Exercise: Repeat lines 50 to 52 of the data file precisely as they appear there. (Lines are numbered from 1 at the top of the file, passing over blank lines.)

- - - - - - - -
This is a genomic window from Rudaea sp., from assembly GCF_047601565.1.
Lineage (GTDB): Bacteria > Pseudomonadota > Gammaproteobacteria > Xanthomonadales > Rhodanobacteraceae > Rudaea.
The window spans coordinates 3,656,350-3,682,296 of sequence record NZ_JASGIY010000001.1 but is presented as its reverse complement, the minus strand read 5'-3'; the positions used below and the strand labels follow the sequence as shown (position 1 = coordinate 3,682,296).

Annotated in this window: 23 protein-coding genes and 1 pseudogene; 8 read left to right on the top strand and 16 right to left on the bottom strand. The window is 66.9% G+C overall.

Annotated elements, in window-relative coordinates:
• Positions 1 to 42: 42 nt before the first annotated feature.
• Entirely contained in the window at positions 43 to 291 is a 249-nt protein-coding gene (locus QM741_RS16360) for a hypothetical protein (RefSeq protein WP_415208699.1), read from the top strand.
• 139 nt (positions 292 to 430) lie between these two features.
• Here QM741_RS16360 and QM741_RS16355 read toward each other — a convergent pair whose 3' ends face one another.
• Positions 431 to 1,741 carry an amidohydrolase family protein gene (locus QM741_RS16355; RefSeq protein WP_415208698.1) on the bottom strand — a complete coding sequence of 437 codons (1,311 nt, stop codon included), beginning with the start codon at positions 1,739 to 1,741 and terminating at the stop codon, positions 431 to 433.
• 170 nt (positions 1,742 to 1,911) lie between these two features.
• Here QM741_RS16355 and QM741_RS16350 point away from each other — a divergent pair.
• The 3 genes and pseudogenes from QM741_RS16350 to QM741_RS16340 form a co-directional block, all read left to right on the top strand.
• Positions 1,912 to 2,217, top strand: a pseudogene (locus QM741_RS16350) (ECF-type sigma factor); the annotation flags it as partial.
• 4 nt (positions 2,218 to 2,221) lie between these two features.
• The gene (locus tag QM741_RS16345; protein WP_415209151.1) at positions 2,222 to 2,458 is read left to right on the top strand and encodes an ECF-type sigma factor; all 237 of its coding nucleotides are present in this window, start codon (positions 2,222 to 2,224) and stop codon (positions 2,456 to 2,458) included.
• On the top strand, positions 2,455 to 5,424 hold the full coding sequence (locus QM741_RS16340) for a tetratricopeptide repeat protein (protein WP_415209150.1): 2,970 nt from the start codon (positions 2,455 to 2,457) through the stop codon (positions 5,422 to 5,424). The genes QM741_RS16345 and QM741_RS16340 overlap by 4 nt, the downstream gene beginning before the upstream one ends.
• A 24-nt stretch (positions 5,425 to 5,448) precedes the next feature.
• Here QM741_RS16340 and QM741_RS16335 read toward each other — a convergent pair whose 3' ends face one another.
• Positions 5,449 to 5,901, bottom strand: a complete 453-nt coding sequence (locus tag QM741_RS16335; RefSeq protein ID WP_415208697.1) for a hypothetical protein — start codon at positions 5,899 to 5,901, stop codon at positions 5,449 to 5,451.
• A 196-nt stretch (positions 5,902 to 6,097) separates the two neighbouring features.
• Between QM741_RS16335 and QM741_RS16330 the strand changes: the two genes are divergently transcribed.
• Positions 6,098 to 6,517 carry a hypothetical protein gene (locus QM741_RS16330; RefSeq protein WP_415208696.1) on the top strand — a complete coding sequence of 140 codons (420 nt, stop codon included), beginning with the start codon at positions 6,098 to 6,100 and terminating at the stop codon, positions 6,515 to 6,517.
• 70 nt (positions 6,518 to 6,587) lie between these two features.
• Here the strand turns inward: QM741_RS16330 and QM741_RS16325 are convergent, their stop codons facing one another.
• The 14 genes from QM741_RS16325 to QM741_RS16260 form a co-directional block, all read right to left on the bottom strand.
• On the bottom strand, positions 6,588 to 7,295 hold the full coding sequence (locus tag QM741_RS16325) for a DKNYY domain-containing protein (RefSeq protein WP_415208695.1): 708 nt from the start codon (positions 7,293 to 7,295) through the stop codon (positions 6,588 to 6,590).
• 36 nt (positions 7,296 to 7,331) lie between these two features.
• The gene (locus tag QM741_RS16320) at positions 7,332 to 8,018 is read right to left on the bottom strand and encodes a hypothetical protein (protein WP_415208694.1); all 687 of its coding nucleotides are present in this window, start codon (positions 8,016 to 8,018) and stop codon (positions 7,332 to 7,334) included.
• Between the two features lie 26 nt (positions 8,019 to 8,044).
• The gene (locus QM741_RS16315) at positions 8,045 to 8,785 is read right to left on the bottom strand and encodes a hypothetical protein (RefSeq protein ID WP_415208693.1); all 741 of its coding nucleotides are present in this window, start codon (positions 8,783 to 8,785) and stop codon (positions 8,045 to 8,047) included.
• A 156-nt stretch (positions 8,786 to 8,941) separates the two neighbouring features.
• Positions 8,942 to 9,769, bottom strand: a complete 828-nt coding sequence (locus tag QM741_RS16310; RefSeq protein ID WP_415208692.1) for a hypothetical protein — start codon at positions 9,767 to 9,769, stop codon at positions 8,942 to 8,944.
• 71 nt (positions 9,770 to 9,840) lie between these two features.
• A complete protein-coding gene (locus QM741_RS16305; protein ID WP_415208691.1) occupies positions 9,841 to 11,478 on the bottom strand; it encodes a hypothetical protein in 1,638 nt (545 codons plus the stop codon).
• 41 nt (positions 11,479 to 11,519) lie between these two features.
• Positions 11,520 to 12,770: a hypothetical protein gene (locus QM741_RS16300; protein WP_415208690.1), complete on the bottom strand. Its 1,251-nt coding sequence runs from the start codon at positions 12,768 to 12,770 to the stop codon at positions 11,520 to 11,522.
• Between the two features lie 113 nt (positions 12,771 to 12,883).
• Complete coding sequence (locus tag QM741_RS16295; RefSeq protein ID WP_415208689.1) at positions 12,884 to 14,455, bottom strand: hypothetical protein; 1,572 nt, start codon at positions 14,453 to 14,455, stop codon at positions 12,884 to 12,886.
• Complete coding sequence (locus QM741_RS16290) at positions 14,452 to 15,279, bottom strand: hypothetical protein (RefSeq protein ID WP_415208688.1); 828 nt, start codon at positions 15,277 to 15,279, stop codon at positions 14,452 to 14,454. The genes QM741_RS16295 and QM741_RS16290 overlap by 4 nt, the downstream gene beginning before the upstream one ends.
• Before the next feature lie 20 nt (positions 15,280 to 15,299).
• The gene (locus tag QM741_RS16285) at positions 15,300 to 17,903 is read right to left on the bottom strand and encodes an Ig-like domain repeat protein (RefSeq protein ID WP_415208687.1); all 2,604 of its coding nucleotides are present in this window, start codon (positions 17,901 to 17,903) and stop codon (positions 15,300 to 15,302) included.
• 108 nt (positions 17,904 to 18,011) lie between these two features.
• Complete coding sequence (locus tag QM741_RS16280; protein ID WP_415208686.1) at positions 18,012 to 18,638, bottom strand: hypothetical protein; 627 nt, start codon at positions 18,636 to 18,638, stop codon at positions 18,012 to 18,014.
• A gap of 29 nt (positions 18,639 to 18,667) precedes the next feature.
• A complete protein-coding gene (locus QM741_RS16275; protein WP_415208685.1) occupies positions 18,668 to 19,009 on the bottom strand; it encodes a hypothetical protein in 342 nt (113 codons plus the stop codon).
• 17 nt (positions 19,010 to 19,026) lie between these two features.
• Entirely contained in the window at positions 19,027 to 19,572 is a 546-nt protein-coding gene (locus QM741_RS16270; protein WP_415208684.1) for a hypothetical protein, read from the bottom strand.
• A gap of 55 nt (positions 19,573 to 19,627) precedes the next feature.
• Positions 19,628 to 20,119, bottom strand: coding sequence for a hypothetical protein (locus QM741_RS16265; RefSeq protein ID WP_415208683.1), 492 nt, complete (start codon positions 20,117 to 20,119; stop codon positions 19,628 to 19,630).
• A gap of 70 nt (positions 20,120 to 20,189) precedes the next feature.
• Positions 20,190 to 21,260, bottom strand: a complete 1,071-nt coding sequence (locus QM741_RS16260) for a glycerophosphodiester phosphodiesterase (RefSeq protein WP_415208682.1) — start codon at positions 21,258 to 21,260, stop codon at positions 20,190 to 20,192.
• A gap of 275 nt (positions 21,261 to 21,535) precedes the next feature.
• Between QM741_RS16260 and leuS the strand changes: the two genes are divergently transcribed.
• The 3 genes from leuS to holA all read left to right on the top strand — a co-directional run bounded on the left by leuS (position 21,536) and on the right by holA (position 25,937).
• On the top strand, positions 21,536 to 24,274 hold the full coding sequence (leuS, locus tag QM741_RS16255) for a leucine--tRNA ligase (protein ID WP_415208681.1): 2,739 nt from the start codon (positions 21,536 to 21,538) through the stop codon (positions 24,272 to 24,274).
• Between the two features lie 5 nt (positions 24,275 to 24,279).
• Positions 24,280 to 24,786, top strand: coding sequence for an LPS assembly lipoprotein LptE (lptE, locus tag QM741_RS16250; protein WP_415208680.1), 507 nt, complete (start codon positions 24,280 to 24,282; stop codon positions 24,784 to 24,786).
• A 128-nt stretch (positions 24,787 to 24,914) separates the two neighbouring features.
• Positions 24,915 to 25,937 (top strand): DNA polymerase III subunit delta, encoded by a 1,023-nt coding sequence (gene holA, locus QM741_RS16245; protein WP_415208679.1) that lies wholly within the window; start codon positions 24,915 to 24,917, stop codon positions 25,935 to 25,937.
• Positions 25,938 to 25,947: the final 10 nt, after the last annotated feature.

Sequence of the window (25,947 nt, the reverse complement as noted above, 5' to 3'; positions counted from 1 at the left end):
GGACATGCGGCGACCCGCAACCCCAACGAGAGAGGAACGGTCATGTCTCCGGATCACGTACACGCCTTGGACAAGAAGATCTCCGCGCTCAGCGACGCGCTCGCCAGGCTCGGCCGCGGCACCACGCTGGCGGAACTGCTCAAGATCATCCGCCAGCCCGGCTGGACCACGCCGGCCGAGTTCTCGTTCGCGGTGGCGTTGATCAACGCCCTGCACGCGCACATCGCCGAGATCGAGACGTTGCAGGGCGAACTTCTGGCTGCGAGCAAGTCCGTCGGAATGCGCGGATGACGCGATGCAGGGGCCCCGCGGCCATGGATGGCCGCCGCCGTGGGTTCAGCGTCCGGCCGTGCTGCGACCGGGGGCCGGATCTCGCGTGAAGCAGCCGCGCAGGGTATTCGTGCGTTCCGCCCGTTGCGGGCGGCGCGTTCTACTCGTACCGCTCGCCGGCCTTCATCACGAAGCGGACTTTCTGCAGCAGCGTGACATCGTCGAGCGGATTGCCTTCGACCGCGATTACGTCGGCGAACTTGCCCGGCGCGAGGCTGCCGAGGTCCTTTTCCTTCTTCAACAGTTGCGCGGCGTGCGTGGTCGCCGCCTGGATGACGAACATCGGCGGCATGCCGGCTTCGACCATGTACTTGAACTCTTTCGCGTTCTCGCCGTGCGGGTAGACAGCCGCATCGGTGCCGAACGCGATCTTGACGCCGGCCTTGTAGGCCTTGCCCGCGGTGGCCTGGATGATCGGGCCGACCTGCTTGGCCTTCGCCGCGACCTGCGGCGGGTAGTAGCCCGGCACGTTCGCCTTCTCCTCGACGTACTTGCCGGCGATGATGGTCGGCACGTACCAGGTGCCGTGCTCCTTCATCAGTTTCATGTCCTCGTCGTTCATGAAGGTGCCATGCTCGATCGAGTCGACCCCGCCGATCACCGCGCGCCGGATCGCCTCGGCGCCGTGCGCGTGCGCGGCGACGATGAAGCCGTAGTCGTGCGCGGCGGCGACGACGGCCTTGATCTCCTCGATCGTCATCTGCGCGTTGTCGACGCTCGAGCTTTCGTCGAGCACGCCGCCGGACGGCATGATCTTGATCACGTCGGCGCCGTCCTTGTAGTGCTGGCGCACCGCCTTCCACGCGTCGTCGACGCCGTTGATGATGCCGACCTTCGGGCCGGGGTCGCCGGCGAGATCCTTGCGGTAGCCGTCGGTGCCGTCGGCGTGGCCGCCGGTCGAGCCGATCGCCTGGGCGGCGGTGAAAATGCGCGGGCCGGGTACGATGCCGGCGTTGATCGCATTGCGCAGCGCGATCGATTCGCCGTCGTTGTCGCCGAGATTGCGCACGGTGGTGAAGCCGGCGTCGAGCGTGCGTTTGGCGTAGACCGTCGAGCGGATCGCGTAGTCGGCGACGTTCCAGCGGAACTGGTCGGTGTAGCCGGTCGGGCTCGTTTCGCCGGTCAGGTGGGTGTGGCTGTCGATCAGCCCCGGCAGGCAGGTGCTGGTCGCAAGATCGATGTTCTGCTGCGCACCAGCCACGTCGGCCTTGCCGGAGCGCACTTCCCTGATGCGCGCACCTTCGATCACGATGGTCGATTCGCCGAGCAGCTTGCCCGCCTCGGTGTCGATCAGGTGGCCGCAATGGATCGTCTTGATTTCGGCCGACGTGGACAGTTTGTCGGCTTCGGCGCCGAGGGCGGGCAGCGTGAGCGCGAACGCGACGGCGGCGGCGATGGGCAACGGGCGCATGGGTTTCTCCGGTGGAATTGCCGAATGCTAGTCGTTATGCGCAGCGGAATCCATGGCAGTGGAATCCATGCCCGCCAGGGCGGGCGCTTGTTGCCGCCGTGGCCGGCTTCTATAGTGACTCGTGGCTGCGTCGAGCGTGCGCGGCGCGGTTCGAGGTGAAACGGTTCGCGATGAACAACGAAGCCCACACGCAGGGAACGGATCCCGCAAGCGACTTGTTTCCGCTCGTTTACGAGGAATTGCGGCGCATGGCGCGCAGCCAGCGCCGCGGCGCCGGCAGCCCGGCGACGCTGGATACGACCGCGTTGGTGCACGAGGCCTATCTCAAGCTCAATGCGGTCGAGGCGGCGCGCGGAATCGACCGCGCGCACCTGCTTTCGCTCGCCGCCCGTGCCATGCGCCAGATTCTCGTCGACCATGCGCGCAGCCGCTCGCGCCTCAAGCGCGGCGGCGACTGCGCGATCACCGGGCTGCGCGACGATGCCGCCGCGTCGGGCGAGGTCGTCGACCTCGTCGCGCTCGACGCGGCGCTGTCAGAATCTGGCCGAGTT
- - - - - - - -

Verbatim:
• Positions 19,628 to 20,119, bottom strand: coding sequence for a hypothetical protein (locus QM741_RS16265; RefSeq protein ID WP_415208683.1), 492 nt, complete (start codon positions 20,117 to 20,119; stop codon positions 19,628 to 19,630).
• A gap of 70 nt (positions 20,120 to 20,189) precedes the next feature.
• Positions 20,190 to 21,260, bottom strand: a complete 1,071-nt coding sequence (locus QM741_RS16260) for a glycerophosphodiester phosphodiesterase (RefSeq protein WP_415208682.1) — start codon at positions 21,258 to 21,260, stop codon at positions 20,190 to 20,192.